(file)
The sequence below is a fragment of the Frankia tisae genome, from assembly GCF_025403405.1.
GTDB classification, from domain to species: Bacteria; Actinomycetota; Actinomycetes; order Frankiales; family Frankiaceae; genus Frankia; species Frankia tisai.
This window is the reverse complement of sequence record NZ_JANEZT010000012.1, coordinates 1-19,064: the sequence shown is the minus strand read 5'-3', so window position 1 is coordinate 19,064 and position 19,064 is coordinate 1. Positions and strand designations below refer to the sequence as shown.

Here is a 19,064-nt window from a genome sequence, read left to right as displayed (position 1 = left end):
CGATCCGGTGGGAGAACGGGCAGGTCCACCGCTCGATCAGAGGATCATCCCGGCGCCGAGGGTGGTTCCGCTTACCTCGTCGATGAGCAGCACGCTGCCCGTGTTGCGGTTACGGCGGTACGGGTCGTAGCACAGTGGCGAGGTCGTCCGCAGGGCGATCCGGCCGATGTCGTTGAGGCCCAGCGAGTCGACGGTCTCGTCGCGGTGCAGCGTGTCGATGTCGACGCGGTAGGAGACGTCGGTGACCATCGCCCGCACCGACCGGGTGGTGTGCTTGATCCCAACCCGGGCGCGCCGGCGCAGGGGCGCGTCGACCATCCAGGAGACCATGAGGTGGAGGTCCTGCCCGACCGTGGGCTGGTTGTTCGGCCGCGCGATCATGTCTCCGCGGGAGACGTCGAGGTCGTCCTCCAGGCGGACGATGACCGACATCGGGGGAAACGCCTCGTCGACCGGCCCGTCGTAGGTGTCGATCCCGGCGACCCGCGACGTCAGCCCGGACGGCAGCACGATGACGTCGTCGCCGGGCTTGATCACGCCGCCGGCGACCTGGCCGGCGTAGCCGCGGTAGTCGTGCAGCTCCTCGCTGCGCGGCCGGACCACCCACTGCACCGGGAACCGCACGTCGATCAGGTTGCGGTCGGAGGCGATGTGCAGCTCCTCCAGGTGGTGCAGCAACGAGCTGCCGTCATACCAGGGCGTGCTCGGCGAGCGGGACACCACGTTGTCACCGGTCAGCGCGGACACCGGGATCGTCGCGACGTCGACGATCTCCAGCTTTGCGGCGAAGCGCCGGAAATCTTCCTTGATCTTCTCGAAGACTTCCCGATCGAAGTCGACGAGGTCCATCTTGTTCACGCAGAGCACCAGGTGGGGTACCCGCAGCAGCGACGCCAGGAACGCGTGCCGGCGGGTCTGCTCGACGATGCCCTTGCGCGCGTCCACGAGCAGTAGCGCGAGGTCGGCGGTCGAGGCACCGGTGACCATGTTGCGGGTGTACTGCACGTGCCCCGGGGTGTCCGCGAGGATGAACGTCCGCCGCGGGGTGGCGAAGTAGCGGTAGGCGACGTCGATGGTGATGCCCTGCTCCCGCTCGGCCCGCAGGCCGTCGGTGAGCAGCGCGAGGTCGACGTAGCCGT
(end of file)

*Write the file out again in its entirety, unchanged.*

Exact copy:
The sequence below is a fragment of the Frankia tisae genome, from assembly GCF_025403405.1.
GTDB classification, from domain to species: Bacteria; Actinomycetota; Actinomycetes; order Frankiales; family Frankiaceae; genus Frankia; species Frankia tisai.
This window is the reverse complement of sequence record NZ_JANEZT010000012.1, coordinates 1-19,064: the sequence shown is the minus strand read 5'-3', so window position 1 is coordinate 19,064 and position 19,064 is coordinate 1. Positions and strand designations below refer to the sequence as shown.

Here is a 19,064-nt window from a genome sequence, read left to right as displayed (position 1 = left end):
CGATCCGGTGGGAGAACGGGCAGGTCCACCGCTCGATCAGAGGATCATCCCGGCGCCGAGGGTGGTTCCGCTTACCTCGTCGATGAGCAGCACGCTGCCCGTGTTGCGGTTACGGCGGTACGGGTCGTAGCACAGTGGCGAGGTCGTCCGCAGGGCGATCCGGCCGATGTCGTTGAGGCCCAGCGAGTCGACGGTCTCGTCGCGGTGCAGCGTGTCGATGTCGACGCGGTAGGAGACGTCGGTGACCATCGCCCGCACCGACCGGGTGGTGTGCTTGATCCCAACCCGGGCGCGCCGGCGCAGGGGCGCGTCGACCATCCAGGAGACCATGAGGTGGAGGTCCTGCCCGACCGTGGGCTGGTTGTTCGGCCGCGCGATCATGTCTCCGCGGGAGACGTCGAGGTCGTCCTCCAGGCGGACGATGACCGACATCGGGGGAAACGCCTCGTCGACCGGCCCGTCGTAGGTGTCGATCCCGGCGACCCGCGACGTCAGCCCGGACGGCAGCACGATGACGTCGTCGCCGGGCTTGATCACGCCGCCGGCGACCTGGCCGGCGTAGCCGCGGTAGTCGTGCAGCTCCTCGCTGCGCGGCCGGACCACCCACTGCACCGGGAACCGCACGTCGATCAGGTTGCGGTCGGAGGCGATGTGCAGCTCCTCCAGGTGGTGCAGCAACGAGCTGCCGTCATACCAGGGCGTGCTCGGCGAGCGGGACACCACGTTGTCACCGGTCAGCGCGGACACCGGGATCGTCGCGACGTCGACGATCTCCAGCTTTGCGGCGAAGCGCCGGAAATCTTCCTTGATCTTCTCGAAGACTTCCCGATCGAAGTCGACGAGGTCCATCTTGTTCACGCAGAGCACCAGGTGGGGTACCCGCAGCAGCGACGCCAGGAACGCGTGCCGGCGGGTCTGCTCGACGATGCCCTTGCGCGCGTCCACGAGCAGTAGCGCGAGGTCGGCGGTCGAGGCACCGGTGACCATGTTGCGGGTGTACTGCACGTGCCCCGGGGTGTCCGCGAGGATGAACGTCCGCCGCGGGGTGGCGAAGTAGCGGTAGGCGACGTCGATGGTGATGCCCTGCTCCCGCTCGGCCCGCAGGCCGTCGGTGAGCAGCGCGAGGTCGACGTAGCCGT